NOTTINGHAM, England -- Michael Howard was hammering home the need for more policemen on the beat before a television studio audience the other day in this city in central England where the rate of gun crime has soared in recent years.
The Conservative Party leader told the audience that his wife and daughter had been the victims of muggings in recent years, and he cited statistics indicating fewer criminals were being caught than at any time in the past two decades. "What makes me really angry is the view that we have to settle for this," Howard said. "It doesn't have to be like this."
Michael Howard, the leader of Britain's Conservative Party, is seeking to lead the Tories back into power after two consecutive landslide defeats to Prime Minister Tony Blair and the Labor Party.
(Gareth Copley -- AP)
But just as Howard was warming to his theme, Glen Williams, deputy chairman of the Nottingham Black Police Association, interrupted. He told Howard that his arguments on crime and immigration bordered on racism. "They are emotional and they are pandering to the basest fears of human nature," scolded Williams, who was in the studio audience.
Howard stuck to his view, but his passion was clearly drained and he soon changed the subject.
It's been that kind of campaign for Howard, who is seeking to lead his party back to power in Britain's election next week after two consecutive landslide defeats at the hands of Tony Blair and the Labor Party. Every time Howard's tight, disciplined and on-target approach appears to be getting traction with British voters, someone or something seems to come along to set him back again.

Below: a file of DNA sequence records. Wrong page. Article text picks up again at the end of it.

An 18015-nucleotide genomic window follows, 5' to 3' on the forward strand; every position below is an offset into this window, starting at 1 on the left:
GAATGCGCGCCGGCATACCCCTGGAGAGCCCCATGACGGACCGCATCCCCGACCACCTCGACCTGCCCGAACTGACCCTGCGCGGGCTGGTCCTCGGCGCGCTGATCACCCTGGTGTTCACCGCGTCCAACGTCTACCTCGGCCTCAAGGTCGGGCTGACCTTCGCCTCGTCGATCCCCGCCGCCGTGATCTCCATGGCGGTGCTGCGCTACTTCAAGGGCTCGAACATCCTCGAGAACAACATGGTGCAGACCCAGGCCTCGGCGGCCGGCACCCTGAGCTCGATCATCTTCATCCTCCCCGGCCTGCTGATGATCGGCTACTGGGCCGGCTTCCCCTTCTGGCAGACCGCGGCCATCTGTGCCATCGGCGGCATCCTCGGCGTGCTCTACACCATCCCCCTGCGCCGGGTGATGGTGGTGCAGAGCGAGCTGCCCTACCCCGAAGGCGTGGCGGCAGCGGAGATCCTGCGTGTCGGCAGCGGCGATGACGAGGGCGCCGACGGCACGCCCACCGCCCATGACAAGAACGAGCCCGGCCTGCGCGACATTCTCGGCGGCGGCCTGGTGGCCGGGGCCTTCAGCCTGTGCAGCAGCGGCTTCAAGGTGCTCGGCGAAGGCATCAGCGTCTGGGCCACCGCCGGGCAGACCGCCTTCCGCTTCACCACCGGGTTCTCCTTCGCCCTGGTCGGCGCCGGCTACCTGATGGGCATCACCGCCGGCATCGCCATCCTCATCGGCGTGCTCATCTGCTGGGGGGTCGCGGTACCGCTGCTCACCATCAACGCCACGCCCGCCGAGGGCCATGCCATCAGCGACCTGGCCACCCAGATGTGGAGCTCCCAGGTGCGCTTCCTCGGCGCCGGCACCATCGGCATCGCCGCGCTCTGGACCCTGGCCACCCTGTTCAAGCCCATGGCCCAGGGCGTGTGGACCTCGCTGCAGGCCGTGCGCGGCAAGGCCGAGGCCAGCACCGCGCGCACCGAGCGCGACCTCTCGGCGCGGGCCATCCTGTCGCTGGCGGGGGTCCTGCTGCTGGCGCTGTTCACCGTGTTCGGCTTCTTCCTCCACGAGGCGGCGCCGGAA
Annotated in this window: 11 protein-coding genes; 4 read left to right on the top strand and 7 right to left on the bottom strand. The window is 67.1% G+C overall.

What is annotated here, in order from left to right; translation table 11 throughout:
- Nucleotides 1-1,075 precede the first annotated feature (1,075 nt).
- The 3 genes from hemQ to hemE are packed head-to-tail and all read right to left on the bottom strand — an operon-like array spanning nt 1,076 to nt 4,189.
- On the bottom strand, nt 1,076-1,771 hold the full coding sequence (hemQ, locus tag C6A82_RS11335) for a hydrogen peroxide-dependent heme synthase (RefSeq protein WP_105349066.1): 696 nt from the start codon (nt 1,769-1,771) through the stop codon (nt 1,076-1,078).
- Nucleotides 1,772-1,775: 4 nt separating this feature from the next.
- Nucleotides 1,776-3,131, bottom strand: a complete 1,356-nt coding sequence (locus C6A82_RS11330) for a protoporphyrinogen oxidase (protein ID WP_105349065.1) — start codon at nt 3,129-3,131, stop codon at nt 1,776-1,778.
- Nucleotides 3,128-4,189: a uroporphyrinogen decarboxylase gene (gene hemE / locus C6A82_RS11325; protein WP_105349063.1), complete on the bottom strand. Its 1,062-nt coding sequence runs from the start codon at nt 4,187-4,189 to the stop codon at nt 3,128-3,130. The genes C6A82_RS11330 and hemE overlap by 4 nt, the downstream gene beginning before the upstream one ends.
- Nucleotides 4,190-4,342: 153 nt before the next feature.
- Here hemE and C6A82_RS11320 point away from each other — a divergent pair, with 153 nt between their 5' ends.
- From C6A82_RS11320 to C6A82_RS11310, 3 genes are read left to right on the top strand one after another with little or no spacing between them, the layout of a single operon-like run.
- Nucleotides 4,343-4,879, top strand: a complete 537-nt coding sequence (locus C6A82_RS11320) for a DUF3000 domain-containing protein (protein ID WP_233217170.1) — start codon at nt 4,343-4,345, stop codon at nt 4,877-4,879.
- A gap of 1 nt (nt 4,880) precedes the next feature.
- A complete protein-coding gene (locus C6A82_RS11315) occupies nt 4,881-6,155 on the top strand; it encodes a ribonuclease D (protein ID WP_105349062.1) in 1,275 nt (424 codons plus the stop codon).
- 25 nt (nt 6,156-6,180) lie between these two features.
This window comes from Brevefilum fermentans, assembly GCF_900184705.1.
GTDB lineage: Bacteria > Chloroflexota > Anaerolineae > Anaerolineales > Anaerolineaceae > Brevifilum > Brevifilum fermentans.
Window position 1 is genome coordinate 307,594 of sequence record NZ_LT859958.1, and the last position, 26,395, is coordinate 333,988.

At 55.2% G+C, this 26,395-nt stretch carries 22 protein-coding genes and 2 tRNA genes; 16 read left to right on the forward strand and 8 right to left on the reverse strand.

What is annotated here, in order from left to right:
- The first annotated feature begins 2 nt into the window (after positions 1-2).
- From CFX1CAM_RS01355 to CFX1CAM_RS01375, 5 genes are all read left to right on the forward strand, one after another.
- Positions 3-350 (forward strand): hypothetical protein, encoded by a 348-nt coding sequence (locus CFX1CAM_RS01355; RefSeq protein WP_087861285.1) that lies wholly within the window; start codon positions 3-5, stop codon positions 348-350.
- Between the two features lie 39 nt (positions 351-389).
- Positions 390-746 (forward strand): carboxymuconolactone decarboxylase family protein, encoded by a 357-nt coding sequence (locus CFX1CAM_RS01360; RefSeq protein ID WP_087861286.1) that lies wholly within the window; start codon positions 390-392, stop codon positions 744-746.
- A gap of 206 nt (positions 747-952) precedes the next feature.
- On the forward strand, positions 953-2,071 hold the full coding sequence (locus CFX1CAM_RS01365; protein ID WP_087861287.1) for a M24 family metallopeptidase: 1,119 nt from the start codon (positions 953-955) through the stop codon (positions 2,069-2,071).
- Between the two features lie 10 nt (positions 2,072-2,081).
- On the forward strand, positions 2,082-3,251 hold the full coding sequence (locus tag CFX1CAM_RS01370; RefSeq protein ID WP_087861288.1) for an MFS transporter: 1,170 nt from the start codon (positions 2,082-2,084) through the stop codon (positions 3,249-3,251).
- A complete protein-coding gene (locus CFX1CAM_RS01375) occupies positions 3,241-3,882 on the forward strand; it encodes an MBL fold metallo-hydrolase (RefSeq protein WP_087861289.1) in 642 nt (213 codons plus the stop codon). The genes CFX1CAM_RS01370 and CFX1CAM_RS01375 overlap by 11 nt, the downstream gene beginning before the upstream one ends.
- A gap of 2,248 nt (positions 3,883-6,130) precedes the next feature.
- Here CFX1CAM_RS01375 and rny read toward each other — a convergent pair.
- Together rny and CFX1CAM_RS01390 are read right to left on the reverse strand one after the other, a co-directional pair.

Under the guidance of Lynton Crosby, a campaign manager who has steered Australia's conservatives to four successive victories, Howard has kept to a script that has one slogan -- "Are You Thinking What We're Thinking?" -- and just six campaign promises that can be boiled down to 12 words: lower taxes, more police, controlled immigration, school discipline, cleaner hospitals, governmental accountability. The party's manifesto -- only 18 pages long once the excess white space is removed -- is its shortest since 1966.
The back-to-basics platform appears custom-made for two groups -- the party's right-of-center political base, and undecided voters who feel uneasy about the direction of British society and want someone to blame. Still, the campaign lacks the ideological fervor that former prime minister Margaret Thatcher once brought to the hustings. Conservatives no longer are arguing that they would cut the size of government, but rather that they would run it more efficiently.